What is Steampunk?
Well, that’s a complicated question. For those of us aboard the Airship Passepartout, it is a subculture marked by dressing up in a crazy variation of Neo-Victorian clothing and hanging out with other creative people. But steampunk can mean a lot of related things.
The term was coined in 1988 by writer J.W. Jeter during the heyday of cyberpunk. He and some others were interested in writing that kind of literature, but set in the Victorian era rather than the future. The “steam” part of the word represents the energy source of Victorian times, while the ”punk” indicates that it has been twisted somehow – an element of fantasy, science fiction, alternate history, or the like has been added. To some people, the essence of steampunk is the kind of science fiction that a Victorian person might imagine; to others, this definition is much too limiting.
Steampunk as a literature didn’t really catch on back in the 80s, and the aesthetic was next heard from in the fashion world in the 1990s. It gained traction and spread.
Steampunk can be a fashion trend with corsets and ruffles and top hats and cravats. It is an aesthetic, often in home décor – elaborate, unique, brass/copper/wood, aristocratic or industrial. It is a literature, with a great many books published from about 2009 on for children, teens, and adults, in genres including adventure, fantasy, horror, coming -of-age, romance, and steamy romance. Steampunk can be found in art, music, television, film, comics. It is also a part of the maker movement; there is a strong do-it-yourself philosophy (courtesy of its punk connection) among people who like steampunk.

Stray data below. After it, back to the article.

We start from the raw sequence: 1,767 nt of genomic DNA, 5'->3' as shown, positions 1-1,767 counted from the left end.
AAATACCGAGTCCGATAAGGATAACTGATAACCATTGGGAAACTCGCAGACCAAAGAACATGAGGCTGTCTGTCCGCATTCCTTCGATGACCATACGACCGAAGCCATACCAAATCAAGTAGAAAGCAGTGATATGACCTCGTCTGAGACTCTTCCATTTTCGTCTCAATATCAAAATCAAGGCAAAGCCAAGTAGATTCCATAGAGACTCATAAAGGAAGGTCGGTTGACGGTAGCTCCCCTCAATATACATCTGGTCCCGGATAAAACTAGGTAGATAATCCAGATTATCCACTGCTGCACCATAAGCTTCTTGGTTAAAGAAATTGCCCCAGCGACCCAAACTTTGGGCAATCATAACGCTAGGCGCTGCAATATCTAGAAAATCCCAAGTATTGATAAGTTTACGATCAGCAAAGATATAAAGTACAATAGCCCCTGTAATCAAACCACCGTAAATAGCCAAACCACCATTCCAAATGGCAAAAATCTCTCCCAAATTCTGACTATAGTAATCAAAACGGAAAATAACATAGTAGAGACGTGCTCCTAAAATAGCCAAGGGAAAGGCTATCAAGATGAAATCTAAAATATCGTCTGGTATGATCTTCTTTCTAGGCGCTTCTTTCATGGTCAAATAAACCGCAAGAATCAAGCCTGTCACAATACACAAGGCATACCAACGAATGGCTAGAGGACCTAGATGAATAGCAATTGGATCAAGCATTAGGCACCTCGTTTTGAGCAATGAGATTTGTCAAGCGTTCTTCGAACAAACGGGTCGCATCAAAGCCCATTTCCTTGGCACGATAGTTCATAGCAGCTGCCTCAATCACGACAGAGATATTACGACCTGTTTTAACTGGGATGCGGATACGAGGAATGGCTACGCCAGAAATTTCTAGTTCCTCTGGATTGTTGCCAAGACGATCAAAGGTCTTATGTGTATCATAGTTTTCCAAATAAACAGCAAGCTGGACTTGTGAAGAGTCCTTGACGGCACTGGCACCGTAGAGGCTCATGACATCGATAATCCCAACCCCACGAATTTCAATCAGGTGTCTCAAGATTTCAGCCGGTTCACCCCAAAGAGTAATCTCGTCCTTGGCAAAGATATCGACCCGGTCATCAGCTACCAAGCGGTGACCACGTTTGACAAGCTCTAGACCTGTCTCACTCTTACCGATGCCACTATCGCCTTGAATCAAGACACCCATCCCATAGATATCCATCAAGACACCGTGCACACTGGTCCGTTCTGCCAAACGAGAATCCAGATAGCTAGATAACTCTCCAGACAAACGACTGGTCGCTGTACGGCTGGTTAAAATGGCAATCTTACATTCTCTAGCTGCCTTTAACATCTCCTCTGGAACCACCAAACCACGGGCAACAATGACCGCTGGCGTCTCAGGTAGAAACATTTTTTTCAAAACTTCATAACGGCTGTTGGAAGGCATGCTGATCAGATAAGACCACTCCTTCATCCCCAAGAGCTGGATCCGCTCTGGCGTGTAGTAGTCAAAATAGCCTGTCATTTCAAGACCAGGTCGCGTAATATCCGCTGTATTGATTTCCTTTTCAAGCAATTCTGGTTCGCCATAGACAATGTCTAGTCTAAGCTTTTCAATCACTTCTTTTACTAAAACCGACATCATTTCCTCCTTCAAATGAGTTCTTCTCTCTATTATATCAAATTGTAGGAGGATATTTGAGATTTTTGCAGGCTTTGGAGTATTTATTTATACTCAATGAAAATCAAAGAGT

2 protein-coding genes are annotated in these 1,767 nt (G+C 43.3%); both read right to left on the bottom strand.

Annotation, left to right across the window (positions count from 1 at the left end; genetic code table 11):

Steampunk might be set in England, or it might be anywhere in the world. It might be in the Victorian era, or it might be 2015, or any year in between – or maybe a post-apocalyptic future!
Steampunk is also the subculture that we play in. Many of us have personas – a name and a backstory for who our steampunk person might be. Some people often role-play this persona, other people never do. Steampunks generally believe in Victorian style courtesy, though we might not be stuffy about manners. But we only want to keep the good parts of the Victorian era, dismissing the sexism, racism, and other myths of superiority that were common then. Since we are re-imagining our historical era, not re-creating it, we have the flexibility to do this!
What do Steampunks do?
Well, many of us spend a certain amount of time devising new outfits or new gadgets to show off at our next gathering. Others don’t care much about that. Gatherings can be small and members-only, or open to any steampunk who wants to attend, or an event put on that the public can attend, or a big weekend con. Events can be purely social, or they might have a focus such as a craft workshop or movie night or ladies’ tea. Often steampunks dress up and attend a public event such as a museum, a movie, or a community gathering. For many of us, the best times are when a hundred or more steampunks are gathered together – the richness is outstanding.